You cannot expect a two-day summit of heads of state and government to sort out everything, especially as they really are not close allies, but competitors and even adversaries. A big contradiction is that they all know that international cooperation is necessary, but they also feel the pressures of decoupling and de-globalisation. The sense of rivalry among them has grown, and there is an international trend towards more regional and national decision-making. It is therefore promising that Joe Biden and Xi Jinping had a long bilateral meeting in Bali. It shows an interest in cooperation in spite of many disagreements. It is equally encouraging that the declaration mentions all of the big problems that must be solved. Even though Russia is a G20 member, for example, the declaration spells out that the war in Ukraine is compounding macroeconomic problems. It also states that threats to use nuclear weapons are unacceptable in the eyes of most participants. The language of the statement is surprisingly clear.

Acknowledging that the war adds to macroeconomic problems does not end the war – and it does not reduce the problems.
No, it does not, but that is the most the G20 was able to do. It is ultimately an informal setting with a macroeconomic mandate. It really can only express intentions and, if things go well, coordinate policies to make them come true. In terms of intentions, important global goals were reconfirmed, including food security, the mitigation of climate change, the protection of ecosystems, the stability of the financial architecture, the rule-based trade order, inclusive growth and so on. The document includes a commitment to speed up action towards achieving the Sustainable Development Goals. It also points out that women, smallholders, youth and vulnerable groups deserve particular attention, so no one gets left behind.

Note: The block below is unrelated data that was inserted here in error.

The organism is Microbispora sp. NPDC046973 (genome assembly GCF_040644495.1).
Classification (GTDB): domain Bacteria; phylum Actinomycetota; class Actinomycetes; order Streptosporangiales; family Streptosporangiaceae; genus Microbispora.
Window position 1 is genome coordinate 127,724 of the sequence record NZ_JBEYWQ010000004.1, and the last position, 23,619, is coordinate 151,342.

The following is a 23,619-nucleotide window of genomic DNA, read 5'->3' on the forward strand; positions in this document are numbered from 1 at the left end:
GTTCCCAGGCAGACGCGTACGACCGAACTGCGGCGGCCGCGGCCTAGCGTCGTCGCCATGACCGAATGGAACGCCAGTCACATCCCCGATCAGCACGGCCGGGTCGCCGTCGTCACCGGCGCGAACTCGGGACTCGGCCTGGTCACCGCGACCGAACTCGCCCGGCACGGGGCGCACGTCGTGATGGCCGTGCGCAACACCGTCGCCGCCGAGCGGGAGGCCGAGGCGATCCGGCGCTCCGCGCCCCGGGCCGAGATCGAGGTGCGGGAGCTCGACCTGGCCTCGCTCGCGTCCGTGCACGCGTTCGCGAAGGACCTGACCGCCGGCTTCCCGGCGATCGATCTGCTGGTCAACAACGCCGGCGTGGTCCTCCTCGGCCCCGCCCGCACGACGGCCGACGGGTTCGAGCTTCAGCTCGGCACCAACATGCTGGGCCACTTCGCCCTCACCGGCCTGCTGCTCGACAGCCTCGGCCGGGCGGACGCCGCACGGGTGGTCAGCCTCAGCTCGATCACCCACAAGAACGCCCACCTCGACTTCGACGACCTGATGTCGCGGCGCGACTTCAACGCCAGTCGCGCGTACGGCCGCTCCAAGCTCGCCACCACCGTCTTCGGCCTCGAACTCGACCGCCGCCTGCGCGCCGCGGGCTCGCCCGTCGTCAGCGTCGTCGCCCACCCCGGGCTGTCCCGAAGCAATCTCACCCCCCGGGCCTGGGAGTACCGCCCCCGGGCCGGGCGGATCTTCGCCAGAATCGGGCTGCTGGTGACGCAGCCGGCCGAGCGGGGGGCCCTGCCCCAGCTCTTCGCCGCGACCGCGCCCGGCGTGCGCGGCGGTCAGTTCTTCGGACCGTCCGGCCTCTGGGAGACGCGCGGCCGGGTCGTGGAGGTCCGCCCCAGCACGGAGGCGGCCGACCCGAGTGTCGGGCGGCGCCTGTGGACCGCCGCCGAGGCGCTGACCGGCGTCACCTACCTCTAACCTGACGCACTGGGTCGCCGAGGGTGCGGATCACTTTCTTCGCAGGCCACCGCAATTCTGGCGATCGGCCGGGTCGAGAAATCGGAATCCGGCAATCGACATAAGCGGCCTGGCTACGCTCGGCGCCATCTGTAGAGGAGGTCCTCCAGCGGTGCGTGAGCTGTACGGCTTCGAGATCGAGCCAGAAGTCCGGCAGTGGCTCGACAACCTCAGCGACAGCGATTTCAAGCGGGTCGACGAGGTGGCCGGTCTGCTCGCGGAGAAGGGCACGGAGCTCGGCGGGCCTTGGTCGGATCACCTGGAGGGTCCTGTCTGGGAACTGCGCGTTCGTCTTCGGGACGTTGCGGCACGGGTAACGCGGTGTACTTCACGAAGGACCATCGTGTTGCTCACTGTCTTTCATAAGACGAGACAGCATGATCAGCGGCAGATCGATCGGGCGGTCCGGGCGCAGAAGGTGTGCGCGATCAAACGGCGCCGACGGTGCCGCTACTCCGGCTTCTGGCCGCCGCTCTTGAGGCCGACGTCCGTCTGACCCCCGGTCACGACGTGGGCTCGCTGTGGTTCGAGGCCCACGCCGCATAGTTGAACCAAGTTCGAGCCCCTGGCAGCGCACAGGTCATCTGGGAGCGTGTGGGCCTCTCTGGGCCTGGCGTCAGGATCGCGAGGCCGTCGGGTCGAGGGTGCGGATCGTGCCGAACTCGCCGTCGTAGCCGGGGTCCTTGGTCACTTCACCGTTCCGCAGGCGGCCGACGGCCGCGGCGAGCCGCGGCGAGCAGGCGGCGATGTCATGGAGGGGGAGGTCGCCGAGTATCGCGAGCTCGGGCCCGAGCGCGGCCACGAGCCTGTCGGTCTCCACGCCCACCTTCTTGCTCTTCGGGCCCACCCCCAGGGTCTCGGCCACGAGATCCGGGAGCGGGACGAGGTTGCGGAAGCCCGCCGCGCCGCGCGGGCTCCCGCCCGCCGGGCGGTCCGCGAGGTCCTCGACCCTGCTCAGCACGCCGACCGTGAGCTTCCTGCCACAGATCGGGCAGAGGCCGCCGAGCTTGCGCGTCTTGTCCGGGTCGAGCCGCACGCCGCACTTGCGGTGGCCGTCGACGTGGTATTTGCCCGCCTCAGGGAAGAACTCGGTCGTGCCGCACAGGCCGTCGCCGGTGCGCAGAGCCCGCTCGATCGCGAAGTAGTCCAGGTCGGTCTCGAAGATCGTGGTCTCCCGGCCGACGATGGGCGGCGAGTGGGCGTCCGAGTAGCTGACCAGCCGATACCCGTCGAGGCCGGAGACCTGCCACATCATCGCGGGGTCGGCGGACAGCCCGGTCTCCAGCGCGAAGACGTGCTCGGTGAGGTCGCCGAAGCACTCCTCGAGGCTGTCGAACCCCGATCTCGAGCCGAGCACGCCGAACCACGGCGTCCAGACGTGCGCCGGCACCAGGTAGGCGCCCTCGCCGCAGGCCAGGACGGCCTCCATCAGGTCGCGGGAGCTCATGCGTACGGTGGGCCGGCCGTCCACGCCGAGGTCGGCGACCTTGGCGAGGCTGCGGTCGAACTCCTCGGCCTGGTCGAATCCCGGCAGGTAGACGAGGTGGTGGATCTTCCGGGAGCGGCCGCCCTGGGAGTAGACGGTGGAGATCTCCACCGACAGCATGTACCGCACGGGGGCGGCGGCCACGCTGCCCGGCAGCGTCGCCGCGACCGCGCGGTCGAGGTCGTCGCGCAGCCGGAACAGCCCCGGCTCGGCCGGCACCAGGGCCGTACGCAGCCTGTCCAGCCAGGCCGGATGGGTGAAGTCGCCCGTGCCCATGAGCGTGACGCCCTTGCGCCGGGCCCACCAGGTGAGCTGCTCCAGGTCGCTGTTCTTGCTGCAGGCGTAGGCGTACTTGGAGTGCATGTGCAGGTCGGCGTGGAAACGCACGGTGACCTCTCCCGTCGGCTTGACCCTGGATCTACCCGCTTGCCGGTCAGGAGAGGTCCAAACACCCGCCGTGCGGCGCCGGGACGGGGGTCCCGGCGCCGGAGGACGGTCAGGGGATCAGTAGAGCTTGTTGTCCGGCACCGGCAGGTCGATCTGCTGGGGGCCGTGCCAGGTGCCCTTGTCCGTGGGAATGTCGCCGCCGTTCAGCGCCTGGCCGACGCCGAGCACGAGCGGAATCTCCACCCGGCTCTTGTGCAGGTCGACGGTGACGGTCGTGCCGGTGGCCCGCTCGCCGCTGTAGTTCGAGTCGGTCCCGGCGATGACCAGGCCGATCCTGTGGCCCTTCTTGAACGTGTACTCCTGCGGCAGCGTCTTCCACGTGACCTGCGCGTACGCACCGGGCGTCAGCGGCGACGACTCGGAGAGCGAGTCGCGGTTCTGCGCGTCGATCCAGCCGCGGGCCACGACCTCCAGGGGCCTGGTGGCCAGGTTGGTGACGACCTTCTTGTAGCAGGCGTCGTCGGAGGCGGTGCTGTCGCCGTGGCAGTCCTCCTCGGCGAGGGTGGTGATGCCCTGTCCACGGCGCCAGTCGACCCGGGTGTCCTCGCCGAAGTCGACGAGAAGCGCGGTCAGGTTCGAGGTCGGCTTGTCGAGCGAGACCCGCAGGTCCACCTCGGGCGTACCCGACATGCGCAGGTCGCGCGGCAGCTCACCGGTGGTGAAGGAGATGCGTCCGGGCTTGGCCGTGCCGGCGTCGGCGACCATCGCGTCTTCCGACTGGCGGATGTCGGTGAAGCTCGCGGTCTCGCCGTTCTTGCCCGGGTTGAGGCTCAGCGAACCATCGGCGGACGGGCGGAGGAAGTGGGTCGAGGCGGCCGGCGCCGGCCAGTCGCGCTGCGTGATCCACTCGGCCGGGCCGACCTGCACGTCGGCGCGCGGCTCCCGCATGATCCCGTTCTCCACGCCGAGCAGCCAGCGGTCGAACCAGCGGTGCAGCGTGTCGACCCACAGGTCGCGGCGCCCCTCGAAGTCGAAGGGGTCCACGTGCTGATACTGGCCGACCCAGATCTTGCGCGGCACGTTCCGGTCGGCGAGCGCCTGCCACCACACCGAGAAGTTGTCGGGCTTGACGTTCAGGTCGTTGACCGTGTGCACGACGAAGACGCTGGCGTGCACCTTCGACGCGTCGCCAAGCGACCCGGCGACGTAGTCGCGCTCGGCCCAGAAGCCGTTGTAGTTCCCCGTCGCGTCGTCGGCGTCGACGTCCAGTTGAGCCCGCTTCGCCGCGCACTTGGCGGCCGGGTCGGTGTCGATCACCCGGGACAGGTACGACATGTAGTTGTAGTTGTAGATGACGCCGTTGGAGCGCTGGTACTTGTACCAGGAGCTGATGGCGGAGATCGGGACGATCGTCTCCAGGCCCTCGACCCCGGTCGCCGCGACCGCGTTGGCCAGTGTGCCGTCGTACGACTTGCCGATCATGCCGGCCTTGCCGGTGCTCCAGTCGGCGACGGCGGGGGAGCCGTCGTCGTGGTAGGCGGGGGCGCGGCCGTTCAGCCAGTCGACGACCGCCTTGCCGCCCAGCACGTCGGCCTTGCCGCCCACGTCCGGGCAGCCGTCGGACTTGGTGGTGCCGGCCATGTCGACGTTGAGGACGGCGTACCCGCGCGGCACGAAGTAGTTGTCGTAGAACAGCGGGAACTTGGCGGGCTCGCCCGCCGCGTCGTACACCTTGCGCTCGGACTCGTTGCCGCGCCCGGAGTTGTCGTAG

The declaration also calls for new investments to promote related causes – from eco-friendly infrastructure and clean energy to better pandemic preparedness through to education and waste management. But it does not say where the money will come from, apart from hints that the private sector must play a role and multilateral institutions should be involved. Isn’t the greatest problem we face today that all nations lack the fiscal space they need? I think the declaration says too little about related topics, from taxes to climate finance to sovereign debt.